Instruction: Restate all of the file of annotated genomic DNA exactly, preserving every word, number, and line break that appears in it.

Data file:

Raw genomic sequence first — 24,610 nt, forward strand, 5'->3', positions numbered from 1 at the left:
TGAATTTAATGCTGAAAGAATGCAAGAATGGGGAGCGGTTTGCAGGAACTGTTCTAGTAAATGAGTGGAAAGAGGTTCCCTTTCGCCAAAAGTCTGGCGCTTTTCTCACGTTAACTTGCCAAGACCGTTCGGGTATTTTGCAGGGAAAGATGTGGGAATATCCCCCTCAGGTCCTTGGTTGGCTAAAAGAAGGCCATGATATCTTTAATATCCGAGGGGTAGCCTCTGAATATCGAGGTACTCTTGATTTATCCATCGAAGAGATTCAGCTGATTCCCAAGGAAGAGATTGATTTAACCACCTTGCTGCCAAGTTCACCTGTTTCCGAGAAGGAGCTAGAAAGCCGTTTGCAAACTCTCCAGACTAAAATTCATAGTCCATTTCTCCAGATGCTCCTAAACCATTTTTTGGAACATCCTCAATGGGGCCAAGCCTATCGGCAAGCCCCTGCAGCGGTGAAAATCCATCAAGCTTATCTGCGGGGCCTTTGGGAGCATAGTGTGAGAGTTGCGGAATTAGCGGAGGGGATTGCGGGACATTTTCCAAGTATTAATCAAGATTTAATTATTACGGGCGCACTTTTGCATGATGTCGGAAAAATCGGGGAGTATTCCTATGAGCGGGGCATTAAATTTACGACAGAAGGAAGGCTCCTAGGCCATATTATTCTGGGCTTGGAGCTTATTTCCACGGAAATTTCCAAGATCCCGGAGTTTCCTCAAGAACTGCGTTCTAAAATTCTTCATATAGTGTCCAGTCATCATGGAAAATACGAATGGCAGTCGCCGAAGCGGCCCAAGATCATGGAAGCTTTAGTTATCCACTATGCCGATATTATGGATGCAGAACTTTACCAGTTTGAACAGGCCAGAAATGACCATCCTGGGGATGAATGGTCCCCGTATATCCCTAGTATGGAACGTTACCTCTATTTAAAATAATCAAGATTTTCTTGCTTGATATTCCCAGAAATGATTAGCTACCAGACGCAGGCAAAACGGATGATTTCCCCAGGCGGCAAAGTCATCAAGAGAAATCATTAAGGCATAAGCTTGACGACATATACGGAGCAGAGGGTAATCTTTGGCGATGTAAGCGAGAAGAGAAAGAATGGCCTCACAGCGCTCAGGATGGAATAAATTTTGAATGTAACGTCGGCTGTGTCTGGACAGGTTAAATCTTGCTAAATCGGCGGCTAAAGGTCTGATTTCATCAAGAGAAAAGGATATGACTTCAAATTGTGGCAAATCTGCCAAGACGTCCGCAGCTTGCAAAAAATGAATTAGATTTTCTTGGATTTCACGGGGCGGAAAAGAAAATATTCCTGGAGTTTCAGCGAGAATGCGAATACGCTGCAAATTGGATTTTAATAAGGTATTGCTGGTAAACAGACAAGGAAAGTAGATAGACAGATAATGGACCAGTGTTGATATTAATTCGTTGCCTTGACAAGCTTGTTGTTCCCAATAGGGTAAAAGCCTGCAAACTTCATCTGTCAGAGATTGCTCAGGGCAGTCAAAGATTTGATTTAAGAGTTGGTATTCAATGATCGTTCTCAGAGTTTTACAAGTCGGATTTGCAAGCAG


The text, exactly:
Raw genomic sequence first — 24,610 nt, forward strand, 5'->3', positions numbered from 1 at the left:
TGAATTTAATGCTGAAAGAATGCAAGAATGGGGAGCGGTTTGCAGGAACTGTTCTAGTAAATGAGTGGAAAGAGGTTCCCTTTCGCCAAAAGTCTGGCGCTTTTCTCACGTTAACTTGCCAAGACCGTTCGGGTATTTTGCAGGGAAAGATGTGGGAATATCCCCCTCAGGTCCTTGGTTGGCTAAAAGAAGGCCATGATATCTTTAATATCCGAGGGGTAGCCTCTGAATATCGAGGTACTCTTGATTTATCCATCGAAGAGATTCAGCTGATTCCCAAGGAAGAGATTGATTTAACCACCTTGCTGCCAAGTTCACCTGTTTCCGAGAAGGAGCTAGAAAGCCGTTTGCAAACTCTCCAGACTAAAATTCATAGTCCATTTCTCCAGATGCTCCTAAACCATTTTTTGGAACATCCTCAATGGGGCCAAGCCTATCGGCAAGCCCCTGCAGCGGTGAAAATCCATCAAGCTTATCTGCGGGGCCTTTGGGAGCATAGTGTGAGAGTTGCGGAATTAGCGGAGGGGATTGCGGGACATTTTCCAAGTATTAATCAAGATTTAATTATTACGGGCGCACTTTTGCATGATGTCGGAAAAATCGGGGAGTATTCCTATGAGCGGGGCATTAAATTTACGACAGAAGGAAGGCTCCTAGGCCATATTATTCTGGGCTTGGAGCTTATTTCCACGGAAATTTCCAAGATCCCGGAGTTTCCTCAAGAACTGCGTTCTAAAATTCTTCATATAGTGTCCAGTCATCATGGAAAATACGAATGGCAGTCGCCGAAGCGGCCCAAGATCATGGAAGCTTTAGTTATCCACTATGCCGATATTATGGATGCAGAACTTTACCAGTTTGAACAGGCCAGAAATGACCATCCTGGGGATGAATGGTCCCCGTATATCCCTAGTATGGAACGTTACCTCTATTTAAAATAATCAAGATTTTCTTGCTTGATATTCCCAGAAATGATTAGCTACCAGACGCAGGCAAAACGGATGATTTCCCCAGGCGGCAAAGTCATCAAGAGAAATCATTAAGGCATAAGCTTGACGACATATACGGAGCAGAGGGTAATCTTTGGCGATGTAAGCGAGAAGAGAAAGAATGGCCTCACAGCGCTCAGGATGGAATAAATTTTGAATGTAACGTCGGCTGTGTCTGGACAGGTTAAATCTTGCTAAATCGGCGGCTAAAGGTCTGATTTCATCAAGAGAAAAGGATATGACTTCAAATTGTGGCAAATCTGCCAAGACGTCCGCAGCTTGCAAAAAATGAATTAGATTTTCTTGGATTTCACGGGGCGGAAAAGAAAATATTCCTGGAGTTTCAGCGAGAATGCGAATACGCTGCAAATTGGATTTTAATAAGGTATTGCTGGTAAACAGACAAGGAAAGTAGATAGACAGATAATGGACCAGTGTTGATATTAATTCGTTGCCTTGACAAGCTTGTTGTTCCCAATAGGGTAAAAGCCTGCAAACTTCATCTGTCAGAGATTGCTCAGGGCAGTCAAAGATTTGATTTAAGAGTTGGTATTCAATGATCGTTCTCAGAGTTTTACAAGTCGGATTTGCAAGCAG